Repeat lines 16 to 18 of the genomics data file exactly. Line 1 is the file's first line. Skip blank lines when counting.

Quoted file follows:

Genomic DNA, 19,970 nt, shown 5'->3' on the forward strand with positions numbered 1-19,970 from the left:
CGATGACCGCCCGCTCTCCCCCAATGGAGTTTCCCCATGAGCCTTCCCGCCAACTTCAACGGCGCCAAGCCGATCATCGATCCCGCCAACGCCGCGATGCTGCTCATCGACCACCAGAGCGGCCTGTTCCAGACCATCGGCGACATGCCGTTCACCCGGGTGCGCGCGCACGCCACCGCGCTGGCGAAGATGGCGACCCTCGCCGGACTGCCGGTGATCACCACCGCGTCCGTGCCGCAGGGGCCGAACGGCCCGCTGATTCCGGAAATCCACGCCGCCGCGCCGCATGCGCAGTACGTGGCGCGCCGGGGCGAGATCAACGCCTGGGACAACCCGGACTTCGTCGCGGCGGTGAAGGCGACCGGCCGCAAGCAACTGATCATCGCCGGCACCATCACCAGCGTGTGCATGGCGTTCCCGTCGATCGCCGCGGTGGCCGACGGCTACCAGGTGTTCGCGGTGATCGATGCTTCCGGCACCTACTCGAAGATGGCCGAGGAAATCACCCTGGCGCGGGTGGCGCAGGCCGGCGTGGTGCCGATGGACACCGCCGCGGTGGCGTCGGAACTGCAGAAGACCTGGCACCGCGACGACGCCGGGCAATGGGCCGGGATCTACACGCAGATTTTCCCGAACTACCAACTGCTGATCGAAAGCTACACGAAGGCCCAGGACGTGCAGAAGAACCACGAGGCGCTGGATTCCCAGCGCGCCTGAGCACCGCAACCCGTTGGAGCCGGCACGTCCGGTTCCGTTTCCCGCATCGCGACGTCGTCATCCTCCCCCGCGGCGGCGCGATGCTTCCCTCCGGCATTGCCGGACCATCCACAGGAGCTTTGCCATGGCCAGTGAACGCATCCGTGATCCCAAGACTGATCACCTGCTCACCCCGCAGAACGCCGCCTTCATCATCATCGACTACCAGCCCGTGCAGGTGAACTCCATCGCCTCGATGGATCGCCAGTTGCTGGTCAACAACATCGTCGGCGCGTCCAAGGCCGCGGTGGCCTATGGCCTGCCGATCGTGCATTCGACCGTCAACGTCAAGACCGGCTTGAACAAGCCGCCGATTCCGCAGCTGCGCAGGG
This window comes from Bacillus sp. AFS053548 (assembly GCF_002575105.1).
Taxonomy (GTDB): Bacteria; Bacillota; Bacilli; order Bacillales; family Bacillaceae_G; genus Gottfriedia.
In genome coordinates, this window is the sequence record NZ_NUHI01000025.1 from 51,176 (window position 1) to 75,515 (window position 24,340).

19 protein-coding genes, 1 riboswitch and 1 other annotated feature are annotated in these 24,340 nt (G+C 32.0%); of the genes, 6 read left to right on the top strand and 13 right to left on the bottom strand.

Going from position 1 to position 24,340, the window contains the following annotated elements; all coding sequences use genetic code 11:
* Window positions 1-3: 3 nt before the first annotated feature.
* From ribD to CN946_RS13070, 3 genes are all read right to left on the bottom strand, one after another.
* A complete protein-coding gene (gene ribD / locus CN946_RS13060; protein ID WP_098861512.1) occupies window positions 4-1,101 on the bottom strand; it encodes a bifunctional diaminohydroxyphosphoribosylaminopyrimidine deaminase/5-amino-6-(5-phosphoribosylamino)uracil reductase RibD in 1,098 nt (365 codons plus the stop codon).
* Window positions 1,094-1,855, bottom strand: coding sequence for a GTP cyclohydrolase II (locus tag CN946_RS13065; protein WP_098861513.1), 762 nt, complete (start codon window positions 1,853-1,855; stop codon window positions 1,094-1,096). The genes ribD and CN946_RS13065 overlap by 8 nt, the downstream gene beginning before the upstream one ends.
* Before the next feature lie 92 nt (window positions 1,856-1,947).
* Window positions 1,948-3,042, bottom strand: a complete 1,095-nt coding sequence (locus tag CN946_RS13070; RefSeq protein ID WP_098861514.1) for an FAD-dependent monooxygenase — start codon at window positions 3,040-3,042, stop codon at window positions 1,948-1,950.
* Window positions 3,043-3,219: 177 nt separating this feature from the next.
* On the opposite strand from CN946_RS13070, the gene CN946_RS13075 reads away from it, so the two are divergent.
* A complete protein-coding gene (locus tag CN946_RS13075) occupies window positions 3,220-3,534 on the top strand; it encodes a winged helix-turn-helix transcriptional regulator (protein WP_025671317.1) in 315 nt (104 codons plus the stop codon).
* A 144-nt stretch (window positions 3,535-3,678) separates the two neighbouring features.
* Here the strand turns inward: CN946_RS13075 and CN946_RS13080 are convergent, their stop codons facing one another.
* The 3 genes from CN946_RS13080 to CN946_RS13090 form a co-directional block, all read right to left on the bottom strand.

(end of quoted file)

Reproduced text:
* A complete protein-coding gene (locus tag CN946_RS13075) occupies window positions 3,220-3,534 on the top strand; it encodes a winged helix-turn-helix transcriptional regulator (protein WP_025671317.1) in 315 nt (104 codons plus the stop codon).
* A 144-nt stretch (window positions 3,535-3,678) separates the two neighbouring features.
* Here the strand turns inward: CN946_RS13075 and CN946_RS13080 are convergent, their stop codons facing one another.